On May 9, 2020, the Houston Texans acquired WR Brandin Cooks and a 2022 fourth-round pick from the Los Angeles Rams in exchange for the #57 overall pick of the 2020 draft. It’s an interesting deal for both clubs and as a result, it’s worth investigating the fantasy impact of the Brandin Cooks trade.

Brandin Cooks has played six years in the NFL and as a result of this trade will be joining his fourth team. The New Orleans Saints drafted Cooks in the first round in 2014. They then traded him to the New England Patriots in 2017 for a 1st and a 3rd round pick. After one season in New England, he was sent to the Los Angles Rams along with a 4th round pick for a 1st and a 6th round selection .

After averaging 77 receptions, 1,150 yards, and 7 touchdowns from 2015-2018, Cooks finished 2019 with 42 catches for 583 yards and 2 touchdowns. 2019 was his worst statistical season since his rookie year in 2014. Injuries played a part in his down year, as he suffered a concussion which was the fifth documented in his career and limited him to 14 games.

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Fantasy Impact of the Brandin Cooks Trade
LOS ANGELES, CALIFORNIA – NOVEMBER 25: Wide receiver Brandin Cooks #12 of the Los Angeles Rams carries at the ball against the Baltimore Ravens Los Angeles Memorial Coliseum on November 25, 2019 in Los Angeles, California. (Photo by Sean M. Haffey/Getty Images) Fantasy Impact of the Brandin Cooks Trade

Fantasy Impact of the Brandin Cooks Trade

The Houston Texans

Cooks was brought in to fill the hole in the Texans offense that was created by trading DeAndre Hopkins to the Arizona Cardinals last month. The move should give him a slight boost in fantasy production. Hopkins left behind 150 targets, and while Cooks won’t see all of them, he will be the primary target in their attack.

Cooks joins often injured Will Fuller and Keke Coutee, as well as Kenny Stills and Randall Cobb. If Cooks can stay healthy, it impacts the fantasy value of Stills. Stills and Cooks have a similar skill set and a healthy Cooks has much more talent than Stills. In three wide receiver sets, Stills is likely watching from the sidelines. Cooks will also cannibalize some of Fuller’s targets since both players tend to do their damage downfield.

So while this trade helps Brandin Cooks’ fantasy value, Fuller’s fantasy potential is now somewhat capped in the same range. Cooks will be ranked higher in my rankings, but I wouldn’t be overly excited about either player being more than a boom-or-bust WR3 option. The addition of Cooks has a negative impact on Cobb, as targets in the slot may now be direct towards the outside. Keke Coutee had little fantasy value once Cobb arrived in Houston, and now with another pass catcher in town, he is virtually worthless.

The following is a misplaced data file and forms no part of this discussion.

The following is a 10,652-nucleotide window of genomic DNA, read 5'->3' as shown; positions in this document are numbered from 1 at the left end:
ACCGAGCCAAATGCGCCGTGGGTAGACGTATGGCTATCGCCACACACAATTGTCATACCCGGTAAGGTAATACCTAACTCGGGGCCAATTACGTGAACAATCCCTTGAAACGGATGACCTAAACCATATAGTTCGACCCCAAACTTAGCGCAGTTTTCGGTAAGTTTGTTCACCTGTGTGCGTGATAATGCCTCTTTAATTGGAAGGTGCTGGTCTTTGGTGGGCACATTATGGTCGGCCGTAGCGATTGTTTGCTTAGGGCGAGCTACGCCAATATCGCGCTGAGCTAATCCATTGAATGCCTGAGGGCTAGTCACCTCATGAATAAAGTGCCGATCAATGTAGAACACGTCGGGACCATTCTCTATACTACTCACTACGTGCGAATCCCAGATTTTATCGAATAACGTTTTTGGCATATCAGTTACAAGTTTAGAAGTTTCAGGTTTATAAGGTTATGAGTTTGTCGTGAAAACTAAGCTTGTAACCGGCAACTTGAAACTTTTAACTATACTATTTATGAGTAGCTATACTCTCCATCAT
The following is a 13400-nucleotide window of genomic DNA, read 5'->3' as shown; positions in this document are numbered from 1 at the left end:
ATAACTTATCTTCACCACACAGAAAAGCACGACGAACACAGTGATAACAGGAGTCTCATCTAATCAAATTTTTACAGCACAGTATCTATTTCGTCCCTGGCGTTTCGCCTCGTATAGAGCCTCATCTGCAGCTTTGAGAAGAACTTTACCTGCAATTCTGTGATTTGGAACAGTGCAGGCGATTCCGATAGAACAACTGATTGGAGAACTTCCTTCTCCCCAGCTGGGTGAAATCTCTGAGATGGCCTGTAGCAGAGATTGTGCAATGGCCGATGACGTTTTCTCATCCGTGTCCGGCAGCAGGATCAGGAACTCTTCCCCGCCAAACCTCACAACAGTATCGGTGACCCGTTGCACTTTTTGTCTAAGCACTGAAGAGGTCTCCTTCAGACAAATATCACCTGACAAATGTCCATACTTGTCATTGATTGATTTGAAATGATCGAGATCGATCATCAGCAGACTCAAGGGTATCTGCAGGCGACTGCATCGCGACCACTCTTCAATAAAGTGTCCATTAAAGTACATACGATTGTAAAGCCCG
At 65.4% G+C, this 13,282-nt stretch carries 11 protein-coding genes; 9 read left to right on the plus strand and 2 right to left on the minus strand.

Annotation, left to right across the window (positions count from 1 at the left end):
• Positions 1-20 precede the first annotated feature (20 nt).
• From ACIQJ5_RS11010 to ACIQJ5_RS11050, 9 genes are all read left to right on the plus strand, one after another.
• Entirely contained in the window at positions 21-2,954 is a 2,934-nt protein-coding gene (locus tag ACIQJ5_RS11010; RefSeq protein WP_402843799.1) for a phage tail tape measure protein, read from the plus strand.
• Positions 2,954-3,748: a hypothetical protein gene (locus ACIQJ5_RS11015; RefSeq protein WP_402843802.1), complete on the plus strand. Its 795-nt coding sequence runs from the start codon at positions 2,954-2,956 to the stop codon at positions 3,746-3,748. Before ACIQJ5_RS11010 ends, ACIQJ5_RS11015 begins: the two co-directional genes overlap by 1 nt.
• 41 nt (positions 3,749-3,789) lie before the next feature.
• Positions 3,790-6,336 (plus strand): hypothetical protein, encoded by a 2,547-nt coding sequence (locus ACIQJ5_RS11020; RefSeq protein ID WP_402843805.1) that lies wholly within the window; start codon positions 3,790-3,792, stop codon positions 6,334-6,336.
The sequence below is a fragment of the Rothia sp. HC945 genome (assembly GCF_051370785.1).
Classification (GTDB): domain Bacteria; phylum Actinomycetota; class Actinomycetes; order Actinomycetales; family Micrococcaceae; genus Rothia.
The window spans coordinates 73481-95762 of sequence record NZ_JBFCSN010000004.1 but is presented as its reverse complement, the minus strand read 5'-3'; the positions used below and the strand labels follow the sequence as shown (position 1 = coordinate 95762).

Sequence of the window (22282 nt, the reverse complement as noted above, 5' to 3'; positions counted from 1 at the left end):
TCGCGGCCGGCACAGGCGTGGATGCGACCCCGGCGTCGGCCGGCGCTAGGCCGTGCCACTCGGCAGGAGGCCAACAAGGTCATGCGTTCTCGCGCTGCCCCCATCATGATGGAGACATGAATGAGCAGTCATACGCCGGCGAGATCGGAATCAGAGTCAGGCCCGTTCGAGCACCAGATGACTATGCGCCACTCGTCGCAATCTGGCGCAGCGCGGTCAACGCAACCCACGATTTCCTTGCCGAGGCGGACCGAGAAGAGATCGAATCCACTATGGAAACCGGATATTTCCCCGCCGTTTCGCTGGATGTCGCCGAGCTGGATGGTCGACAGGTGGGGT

The player that benefits the most in this trade other than Cooks is Deshaun Watson. Although he no longer has the elite option that Hopkins is as a weapon, he does have some nice depth to work with. With Cooks, Fuller, Stills, and newly acquired David Johnson, Watson should maintain his spot in the top 3-5 quarterback range.

Fantasy Impact of the Brandin Cooks Trade
LOS ANGELES, CA – JANUARY 12: Los Angeles Rams wide receiver Brandin Cooks #12 runs the ball against the Dallas Cowboys at Los Angeles Memorial Coliseum on January 12, 2019 in Los Angeles, California. (Photo by John McCoy/Getty Images) Fantasy Impact of the Brandin Cooks Trade

The Los Angeles Rams

Cooks’ role in the Rams offense was on the decline with the emergence of Cooper Kupp and Robert Woods over the last two seasons as well as Tyler Higbee towards the end of 2019. I expect the move to create an opportunity for Josh Reynolds. Reynolds performed well in the 3rd receiver role in recent years when filling in for the injured Cooks.

Cooks’ departure highlights the Rams’ lack of a downfield threat in the passing game. Jared Goff tied for 28th among quarterbacks last season with an average depth of target of 8 yards downfield. This was driven in part by Cooks missing time, but mainly was a product of a poor pass blocking offensive line. As of today, the Rams have not addressed their offensive line so I would expect more of the same from Goff in 2020. A low aDOT typically means a lower fantasy ceiling.

Tyler Higbee, and to a lesser extent Gerald Everett, will benefit. Higbee became the focal part of this Rams offense in the later stages of 2019, and he carries top-12 TE status into 2020. Everett was the primary pass catching TE prior to his knee injury last season. He will still hold some value, but it’s capped by Higbee.

In terms of the Rams’ wideouts, Cooks’ departure doesn’t change much in terms of Woods and Kupp. Woods remains in the WR2 conversation, and Kupp in the WR1 conversation. Reynolds is a WR4/5 guy, but with an injury to Woods or Kupp could see a dramatic lift in his fantasy value.

When the Rams released Todd Gurley, it opened up opportunities for both Darrell Henderson and Malcolm Brown. Although that remains the case, the most interesting part of this deal from the Rams perspective and potentially for fantasy is that #57 overall pick. With Brown entering his age 27 season and Henderson being wildly ineffective in his rookie season, look for the Rams to add running back with pick #57.

There should be plenty of the top rated running backs available to choose from.

Thank you for reading the Fantasy Impact of the Brandin Cooks Trade. Follow me on Twitter @RotoHeatSully, and subscribe to the Sully’s 2 Cents Podcast for more of my fantasy football content.

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